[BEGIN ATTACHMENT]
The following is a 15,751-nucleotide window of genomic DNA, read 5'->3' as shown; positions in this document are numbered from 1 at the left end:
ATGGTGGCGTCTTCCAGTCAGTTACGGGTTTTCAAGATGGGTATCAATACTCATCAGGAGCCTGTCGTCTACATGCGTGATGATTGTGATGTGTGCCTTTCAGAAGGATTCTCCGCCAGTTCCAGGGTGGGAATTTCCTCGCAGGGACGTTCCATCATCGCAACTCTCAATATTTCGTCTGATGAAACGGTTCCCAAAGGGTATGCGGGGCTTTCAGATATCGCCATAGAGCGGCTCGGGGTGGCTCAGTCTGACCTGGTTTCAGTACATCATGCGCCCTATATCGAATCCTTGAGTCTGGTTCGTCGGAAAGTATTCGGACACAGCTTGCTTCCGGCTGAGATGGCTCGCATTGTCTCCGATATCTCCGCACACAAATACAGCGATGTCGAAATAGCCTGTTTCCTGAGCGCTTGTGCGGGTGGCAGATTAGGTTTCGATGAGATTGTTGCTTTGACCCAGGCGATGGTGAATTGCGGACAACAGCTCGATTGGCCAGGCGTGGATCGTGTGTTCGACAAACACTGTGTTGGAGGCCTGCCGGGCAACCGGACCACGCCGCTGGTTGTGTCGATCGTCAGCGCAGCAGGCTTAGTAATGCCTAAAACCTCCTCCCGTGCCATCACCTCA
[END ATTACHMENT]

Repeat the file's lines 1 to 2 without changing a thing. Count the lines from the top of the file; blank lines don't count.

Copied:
The following is a 15,751-nucleotide window of genomic DNA, read 5'->3' as shown; positions in this document are numbered from 1 at the left end:
ATGGTGGCGTCTTCCAGTCAGTTACGGGTTTTCAAGATGGGTATCAATACTCATCAGGAGCCTGTCGTCTACATGCGTGATGATTGTGATGTGTGCCTTTCAGAAGGATTCTCCGCCAGTTCCAGGGTGGGAATTTCCTCGCAGGGACGTTCCATCATCGCAACTCTCAATATTTCGTCTGATGAAACGGTTCCCAAAGGGTATGCGGGGCTTTCAGATATCGCCATAGAGCGGCTCGGGGTGGCTCAGTCTGACCTGGTTTCAGTACATCATGCGCCCTATATCGAATCCTTGAGTCTGGTTCGTCGGAAAGTATTCGGACACAGCTTGCTTCCGGCTGAGATGGCTCGCATTGTCTCCGATATCTCCGCACACAAATACAGCGATGTCGAAATAGCCTGTTTCCTGAGCGCTTGTGCGGGTGGCAGATTAGGTTTCGATGAGATTGTTGCTTTGACCCAGGCGATGGTGAATTGCGGACAACAGCTCGATTGGCCAGGCGTGGATCGTGTGTTCGACAAACACTGTGTTGGAGGCCTGCCGGGCAACCGGACCACGCCGCTGGTTGTGTCGATCGTCAGCGCAGCAGGCTTAGTAATGCCTAAAACCTCCTCCCGTGCCATCACCTCA